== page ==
The size of the car park next the Jolly Sailor should be a clue to the popularity of this place. Rightly so, there's an active sailing scene down on the quay and the village itself is pure picture postcard.
It's a five-minute walk from the salt water to the centre where the plaudited Pump Street Bakery is an option although they're closed on Mondays. They supply a load of local businesses and were even name-dropped at the 2015 Oscars.
Local writer Mat Kirkby won some short award or other and recommended their rhubarb doughnuts on which he's literally dining out now.
If you really want to go to town on the grub front, there's an Oysterage? and TV's ex-Hotel Inspector co-owns the restaurant in the Crown and Castle that boasts 'Rosettage'?
 That'll just be the Academy Award for Best Live Action Short
 Not Polizzi but Ruth Watson, the nice one that you've all but forgotten about.
Highly plaudited bakery and café that's closed on Mondays. Can't vouch for the rhubarb doughnuts but thumbs up to the Eccles cake eaten elsewhere. They're well known locally and now export their rye crumb, milk & sea salt chocolate bars to Newcastle-upon-Tyne where they can be found in Fenwicks' Food Hall.
Penny's Café used to be an acceptable alternative next door although their bacon could have done with another minute. The block's since been redeveloped for holiday homes with Penny's no more and relocation of the Orford General Store.
The tables outside were a suntrap and the family on the next table were discussing their favourite Middle Eastern, get this, desert. Shame it was a Monday, SlyBob should've been in Pump Street discussing our favourite dessert.
 The Judaean seems to get the nod since you ask.
Orford Ness is just over the river and is a 10-mile-long shingle spit formed by the local tide.
Now a National Trust™ site, it was previously under military rule and the Atomic Weapons Research Establishment set up shop, no less. The abandoned pagodas were used to test post World War II explosive charges. Nothing nuclear they say but you're still not really allowed nowhere near them.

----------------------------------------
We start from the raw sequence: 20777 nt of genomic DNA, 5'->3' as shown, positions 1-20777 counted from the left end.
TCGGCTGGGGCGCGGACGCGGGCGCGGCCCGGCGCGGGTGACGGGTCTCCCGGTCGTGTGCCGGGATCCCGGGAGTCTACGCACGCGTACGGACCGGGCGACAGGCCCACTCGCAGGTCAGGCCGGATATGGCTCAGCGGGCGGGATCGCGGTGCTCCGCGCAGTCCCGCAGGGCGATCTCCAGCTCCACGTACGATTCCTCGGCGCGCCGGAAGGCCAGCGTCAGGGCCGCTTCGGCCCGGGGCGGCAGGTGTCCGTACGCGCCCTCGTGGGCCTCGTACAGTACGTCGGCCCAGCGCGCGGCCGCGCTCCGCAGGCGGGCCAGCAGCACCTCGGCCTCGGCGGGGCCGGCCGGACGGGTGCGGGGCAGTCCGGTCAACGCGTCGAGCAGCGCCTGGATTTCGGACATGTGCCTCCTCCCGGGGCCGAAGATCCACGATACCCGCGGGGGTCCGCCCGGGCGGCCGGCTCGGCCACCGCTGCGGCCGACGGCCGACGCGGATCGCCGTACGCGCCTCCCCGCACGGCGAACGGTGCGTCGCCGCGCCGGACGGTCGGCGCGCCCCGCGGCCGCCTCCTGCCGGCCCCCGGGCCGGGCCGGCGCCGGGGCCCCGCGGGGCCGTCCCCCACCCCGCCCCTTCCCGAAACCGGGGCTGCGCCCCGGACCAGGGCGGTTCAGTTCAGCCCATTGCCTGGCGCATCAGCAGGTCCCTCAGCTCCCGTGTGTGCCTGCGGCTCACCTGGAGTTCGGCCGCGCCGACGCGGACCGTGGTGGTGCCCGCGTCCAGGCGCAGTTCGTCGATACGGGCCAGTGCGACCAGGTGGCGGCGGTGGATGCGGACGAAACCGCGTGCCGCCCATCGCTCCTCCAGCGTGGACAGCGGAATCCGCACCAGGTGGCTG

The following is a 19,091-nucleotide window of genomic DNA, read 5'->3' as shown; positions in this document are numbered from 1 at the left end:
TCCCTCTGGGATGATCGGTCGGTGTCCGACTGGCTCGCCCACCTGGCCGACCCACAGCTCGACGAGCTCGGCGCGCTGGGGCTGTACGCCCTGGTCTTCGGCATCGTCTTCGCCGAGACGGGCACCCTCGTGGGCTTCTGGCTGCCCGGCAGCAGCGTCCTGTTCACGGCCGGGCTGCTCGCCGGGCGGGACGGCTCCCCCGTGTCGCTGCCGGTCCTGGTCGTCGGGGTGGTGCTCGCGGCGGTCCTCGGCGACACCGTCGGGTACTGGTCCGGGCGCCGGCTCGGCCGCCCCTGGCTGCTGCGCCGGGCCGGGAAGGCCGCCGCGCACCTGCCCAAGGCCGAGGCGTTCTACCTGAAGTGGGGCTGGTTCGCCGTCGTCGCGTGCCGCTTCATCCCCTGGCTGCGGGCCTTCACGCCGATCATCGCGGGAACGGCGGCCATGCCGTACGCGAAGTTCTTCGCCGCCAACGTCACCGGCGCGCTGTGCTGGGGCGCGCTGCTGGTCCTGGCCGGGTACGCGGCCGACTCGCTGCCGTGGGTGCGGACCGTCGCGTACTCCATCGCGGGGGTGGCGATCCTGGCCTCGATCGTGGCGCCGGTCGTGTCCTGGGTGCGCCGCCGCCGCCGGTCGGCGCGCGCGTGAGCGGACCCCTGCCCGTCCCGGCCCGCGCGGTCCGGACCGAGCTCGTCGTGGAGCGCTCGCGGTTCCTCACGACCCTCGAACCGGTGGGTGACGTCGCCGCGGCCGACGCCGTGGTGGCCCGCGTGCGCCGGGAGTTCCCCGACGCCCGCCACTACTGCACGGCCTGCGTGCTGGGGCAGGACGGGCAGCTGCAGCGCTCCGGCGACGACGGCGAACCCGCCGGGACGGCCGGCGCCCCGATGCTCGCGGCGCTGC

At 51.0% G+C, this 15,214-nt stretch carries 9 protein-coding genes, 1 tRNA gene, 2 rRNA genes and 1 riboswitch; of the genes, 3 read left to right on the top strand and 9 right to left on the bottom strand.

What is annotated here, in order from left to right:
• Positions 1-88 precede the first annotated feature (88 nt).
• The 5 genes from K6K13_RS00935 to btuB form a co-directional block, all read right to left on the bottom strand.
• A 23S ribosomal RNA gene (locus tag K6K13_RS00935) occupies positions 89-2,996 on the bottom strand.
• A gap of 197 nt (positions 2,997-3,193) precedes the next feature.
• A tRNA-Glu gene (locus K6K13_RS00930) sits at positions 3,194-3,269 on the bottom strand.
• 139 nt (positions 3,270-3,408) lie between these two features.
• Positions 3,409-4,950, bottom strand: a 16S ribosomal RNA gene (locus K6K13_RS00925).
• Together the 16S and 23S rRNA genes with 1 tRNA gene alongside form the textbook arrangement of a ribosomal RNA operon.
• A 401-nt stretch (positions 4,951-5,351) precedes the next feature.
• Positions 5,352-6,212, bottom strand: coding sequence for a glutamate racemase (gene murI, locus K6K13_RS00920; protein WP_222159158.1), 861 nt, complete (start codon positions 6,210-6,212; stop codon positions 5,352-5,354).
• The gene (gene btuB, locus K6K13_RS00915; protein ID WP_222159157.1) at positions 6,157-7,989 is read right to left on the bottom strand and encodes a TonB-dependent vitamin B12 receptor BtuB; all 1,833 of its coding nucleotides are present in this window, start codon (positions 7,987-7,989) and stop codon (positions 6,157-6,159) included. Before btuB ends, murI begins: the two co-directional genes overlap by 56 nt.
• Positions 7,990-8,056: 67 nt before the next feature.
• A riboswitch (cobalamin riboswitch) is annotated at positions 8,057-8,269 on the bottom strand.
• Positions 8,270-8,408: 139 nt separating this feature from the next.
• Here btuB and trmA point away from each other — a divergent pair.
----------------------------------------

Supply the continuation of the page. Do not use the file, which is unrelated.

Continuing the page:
Although maps indicate there's land access from the north at Aldeburgh, there isn't and the National Trust™ ferry is the only way across.
They don't run on Sundays or Mondays so whatever you do, don't read about this on a Saturday then make a mental note not to go to Orford on a Monday then go to Orford on a Monday. Honestly!
There's a 12th-century castle that English Heritage™ will let you in for some pounds. King Henry the whoever had a hand in the polygonal tower but enough of the history lesson, let's head straight to the top.
That certainly is quite a view and yes, the hues have been tweaked but this one's now hanging on the wall.
Back on the ground, there's an anti-clockwise loop to be walked through this type of terrain.
Head west then south and return to the quay by walking atop the 'sea defence' and if that sounds a bit dramatic, just quoting the guidebook.
It's just a raised, grassy wall, really, but it seems to be doing the job well enough and here's what happens when you don't have one.
Meanwhile, back at the castle, the view from the top is worth the admission alone and these, admittedly enhanced, 'things' were visible on the horizon.
A couple of older toffs didn't know, neither... 'Margaret, there are some Geordies on the roof in T-Shirts!' he hollered down the stairs to his wife.
Toffs are great aren't they? Margaret turns out to be an Aston Villa fan and was still smarting at a recent rare win for the Magpies. She knew her stuff did Margaret although Paul Lambert managed to last a little bit longer in his tenure than her prediction.
Returning the next year, they had gone, and the toffs, by the way. Anybody?
National Trust™-run site that's accessible only by seasonal ferry but not on a Monday or a Sunday. Hares and Chinese water deer offer a distraction from the wading birds although you won't get a better view of them pagodas than from up the castle. Once you're over there, they don't allow you anywhere near them, you see.